Dutch Minister Calls for "Code Orange" Alert for Labor Migration in EU

Bulgaria in EU | August 19, 2013, Monday // 16:13|  views

Dutch Deputy Prime Minister Lodewijk Asscher during a press conference after the Council of Minsters in The Hague, The Netherlands, 07 June 2013. Photo by EPA/BGNES

Dutch Social Affairs Minister Lodewijk Asscher has called on the EU to focus on the "negative consequences" of labor migration from Romania and Bulgaria at a time when surveys indicate that the fear of massive influxes is exaggerated.

"In the Netherlands, a 'Code Orange' is issued as the water in the rivers reach an alarmingly high level. It is now time for a similar alarm, namely about the sometimes negative consequences of the free movement of persons within the EU," Asscher wrote in an op-ed for De Volkskrant newspaper on Saturday, according to reports of EUobserver.

Labor migration from Romania and Bulgaria has turned into a hot topic in Britain, the Netherlands and Germany ahead of January 1, when the last remaining labour market restrictions will be lifted.

The op-ed, co-signed by English writer David Goodhart, emphasizes wage dumping, exploitation and "crowding out" of local workers as main "negative side-effects" to freedom of movement of EU workers.

Asscher and Goodhart are calling for stricter rules on penalizing companies which exploit workers from the new EU Member States.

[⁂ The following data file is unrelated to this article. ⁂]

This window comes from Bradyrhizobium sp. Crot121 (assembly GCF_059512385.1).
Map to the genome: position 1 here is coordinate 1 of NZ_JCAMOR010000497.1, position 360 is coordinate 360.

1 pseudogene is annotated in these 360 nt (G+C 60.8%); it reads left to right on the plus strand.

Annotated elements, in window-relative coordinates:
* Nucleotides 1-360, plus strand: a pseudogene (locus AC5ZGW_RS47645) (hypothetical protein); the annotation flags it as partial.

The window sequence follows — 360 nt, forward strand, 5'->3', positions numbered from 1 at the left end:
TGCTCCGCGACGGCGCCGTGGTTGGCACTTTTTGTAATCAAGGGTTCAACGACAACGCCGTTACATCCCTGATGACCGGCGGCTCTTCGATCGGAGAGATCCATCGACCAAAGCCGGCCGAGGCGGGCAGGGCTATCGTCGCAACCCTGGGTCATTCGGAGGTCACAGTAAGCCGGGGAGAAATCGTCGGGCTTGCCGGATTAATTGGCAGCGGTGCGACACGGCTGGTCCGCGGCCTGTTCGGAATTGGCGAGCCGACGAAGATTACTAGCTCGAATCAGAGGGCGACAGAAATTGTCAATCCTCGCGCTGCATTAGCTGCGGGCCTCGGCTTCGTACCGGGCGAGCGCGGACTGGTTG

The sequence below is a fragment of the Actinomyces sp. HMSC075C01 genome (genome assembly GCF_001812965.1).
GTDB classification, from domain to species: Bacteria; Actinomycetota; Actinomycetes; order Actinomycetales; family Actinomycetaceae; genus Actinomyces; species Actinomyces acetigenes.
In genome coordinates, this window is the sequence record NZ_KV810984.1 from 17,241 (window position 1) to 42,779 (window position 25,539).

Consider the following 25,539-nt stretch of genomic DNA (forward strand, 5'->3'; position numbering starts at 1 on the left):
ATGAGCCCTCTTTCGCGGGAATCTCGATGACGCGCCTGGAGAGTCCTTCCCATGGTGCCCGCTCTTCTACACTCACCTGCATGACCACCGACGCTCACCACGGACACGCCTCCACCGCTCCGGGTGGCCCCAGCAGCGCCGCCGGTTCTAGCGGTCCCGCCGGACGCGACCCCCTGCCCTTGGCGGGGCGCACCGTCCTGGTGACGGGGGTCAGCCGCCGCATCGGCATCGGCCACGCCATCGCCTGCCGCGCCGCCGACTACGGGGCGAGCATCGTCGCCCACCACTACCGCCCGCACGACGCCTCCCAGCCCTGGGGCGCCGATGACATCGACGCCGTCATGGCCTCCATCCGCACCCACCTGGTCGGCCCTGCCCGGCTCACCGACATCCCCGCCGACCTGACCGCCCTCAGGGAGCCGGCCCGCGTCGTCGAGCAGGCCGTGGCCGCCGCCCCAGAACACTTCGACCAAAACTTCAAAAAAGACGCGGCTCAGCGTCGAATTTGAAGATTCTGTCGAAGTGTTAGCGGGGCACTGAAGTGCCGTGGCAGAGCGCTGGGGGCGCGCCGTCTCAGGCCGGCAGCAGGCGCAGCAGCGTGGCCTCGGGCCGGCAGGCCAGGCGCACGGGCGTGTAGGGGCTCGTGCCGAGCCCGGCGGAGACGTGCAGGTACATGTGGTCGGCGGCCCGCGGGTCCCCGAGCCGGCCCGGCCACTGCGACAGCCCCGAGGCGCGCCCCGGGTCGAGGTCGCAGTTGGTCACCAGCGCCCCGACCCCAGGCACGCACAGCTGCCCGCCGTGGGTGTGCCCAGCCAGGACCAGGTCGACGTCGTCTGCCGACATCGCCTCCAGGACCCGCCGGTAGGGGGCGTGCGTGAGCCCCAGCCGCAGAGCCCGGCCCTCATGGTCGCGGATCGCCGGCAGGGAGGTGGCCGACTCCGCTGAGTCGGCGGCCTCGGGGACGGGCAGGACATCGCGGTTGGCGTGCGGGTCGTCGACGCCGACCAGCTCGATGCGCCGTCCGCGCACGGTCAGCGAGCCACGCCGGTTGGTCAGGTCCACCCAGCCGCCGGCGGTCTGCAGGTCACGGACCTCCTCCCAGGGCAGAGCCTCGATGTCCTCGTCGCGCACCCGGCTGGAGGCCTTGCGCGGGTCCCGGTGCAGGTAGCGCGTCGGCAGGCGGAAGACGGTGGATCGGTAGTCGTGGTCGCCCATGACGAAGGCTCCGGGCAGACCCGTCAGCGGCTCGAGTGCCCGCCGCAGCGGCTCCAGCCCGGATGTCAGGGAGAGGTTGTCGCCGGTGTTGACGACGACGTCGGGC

EU legislation allowing freedom of movement of self-employed workers entered into force in 2006 and was tabled by Dutch politician Frits Bolkestein, then- EU Commissioner for internal market, who was also a member of the liberal party of Mark Rutte.

The law was sharply criticized by trade unions in Europe, who cautioned against a race to the bottom on wages and social benefits once poorer eastern Europeans were allowed to work freely in the richer western countries.

Fears of mass labor migration from Poland and other eastern countries, however, proved exaggerated, EUobserver notes.

According to UK-based lobby group "Migration Matters", the same applies to Bulgaria and Romania, as the number of Romanians and Bulgarians who are expected to come to Britain in 2014 is most likely to reach around 20 000, not 300 000, as other organizations claim.

Meanwhile, British Conservative Party MP Philip Davies called for keeping the restrictions for Romanians and Bulgarian.

Davies, as cited by Bradford-based daily The Telegraph and Argus and mediapool.bg, argued that no one knew how many of the 21 million people living in Romania and seven million in Bulgaria would migrate when the restrictions were lifted on January 1, 2014.

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Tags: labor market, restrictions, Schengen, Schengen Agreeement, EU member states, Mark Rutte


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